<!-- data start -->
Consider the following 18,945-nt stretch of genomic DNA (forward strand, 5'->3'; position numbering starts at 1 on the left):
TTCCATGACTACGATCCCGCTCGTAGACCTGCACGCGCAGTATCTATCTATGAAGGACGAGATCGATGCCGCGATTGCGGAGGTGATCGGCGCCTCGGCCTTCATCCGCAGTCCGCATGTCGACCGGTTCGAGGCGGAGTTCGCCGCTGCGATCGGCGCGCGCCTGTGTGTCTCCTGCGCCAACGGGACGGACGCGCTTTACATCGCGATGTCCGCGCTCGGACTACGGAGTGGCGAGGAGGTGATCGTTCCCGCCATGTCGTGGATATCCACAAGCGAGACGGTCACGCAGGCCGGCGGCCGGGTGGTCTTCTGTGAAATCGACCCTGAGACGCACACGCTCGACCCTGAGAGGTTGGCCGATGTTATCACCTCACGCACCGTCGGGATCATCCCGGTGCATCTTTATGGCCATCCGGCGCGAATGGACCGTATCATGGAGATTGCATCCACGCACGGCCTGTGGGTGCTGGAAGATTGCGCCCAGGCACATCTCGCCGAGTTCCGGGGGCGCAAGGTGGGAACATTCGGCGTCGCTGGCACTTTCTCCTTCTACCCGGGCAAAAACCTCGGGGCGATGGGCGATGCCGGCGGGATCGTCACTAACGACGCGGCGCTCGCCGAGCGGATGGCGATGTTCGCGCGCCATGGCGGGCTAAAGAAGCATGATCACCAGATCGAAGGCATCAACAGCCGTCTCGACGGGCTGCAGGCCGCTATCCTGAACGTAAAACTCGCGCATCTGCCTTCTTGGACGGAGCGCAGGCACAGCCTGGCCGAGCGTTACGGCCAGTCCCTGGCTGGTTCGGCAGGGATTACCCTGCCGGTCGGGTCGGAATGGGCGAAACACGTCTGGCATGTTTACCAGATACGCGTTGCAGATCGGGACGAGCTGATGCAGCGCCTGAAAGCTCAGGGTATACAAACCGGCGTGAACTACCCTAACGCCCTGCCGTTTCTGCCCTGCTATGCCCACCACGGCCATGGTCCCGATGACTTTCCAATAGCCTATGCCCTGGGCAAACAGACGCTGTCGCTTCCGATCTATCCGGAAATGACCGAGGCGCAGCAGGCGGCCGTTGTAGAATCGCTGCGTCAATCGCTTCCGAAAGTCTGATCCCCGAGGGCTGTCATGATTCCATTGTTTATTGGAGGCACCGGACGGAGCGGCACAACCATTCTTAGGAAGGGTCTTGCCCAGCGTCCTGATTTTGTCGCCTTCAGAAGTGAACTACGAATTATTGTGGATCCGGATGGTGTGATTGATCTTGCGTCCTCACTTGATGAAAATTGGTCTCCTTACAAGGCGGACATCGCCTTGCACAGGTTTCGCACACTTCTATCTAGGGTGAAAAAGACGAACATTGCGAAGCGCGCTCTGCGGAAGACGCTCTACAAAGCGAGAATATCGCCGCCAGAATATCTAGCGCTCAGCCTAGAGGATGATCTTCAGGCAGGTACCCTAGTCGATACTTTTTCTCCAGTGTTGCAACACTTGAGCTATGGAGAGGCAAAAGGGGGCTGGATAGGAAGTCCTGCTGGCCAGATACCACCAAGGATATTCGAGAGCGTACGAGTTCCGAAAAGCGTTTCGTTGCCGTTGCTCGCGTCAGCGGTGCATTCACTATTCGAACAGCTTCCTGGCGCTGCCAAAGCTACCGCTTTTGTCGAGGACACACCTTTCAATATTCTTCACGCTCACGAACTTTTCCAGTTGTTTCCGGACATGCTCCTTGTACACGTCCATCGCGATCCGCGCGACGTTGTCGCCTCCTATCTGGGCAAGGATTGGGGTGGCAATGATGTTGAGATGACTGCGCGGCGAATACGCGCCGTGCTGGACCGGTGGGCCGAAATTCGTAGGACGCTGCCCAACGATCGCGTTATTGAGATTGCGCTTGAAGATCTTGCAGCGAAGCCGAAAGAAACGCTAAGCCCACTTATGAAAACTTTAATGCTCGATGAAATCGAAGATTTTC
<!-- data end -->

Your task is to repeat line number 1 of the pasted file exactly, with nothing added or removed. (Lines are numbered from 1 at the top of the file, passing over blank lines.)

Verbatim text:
Consider the following 18,945-nt stretch of genomic DNA (forward strand, 5'->3'; position numbering starts at 1 on the left):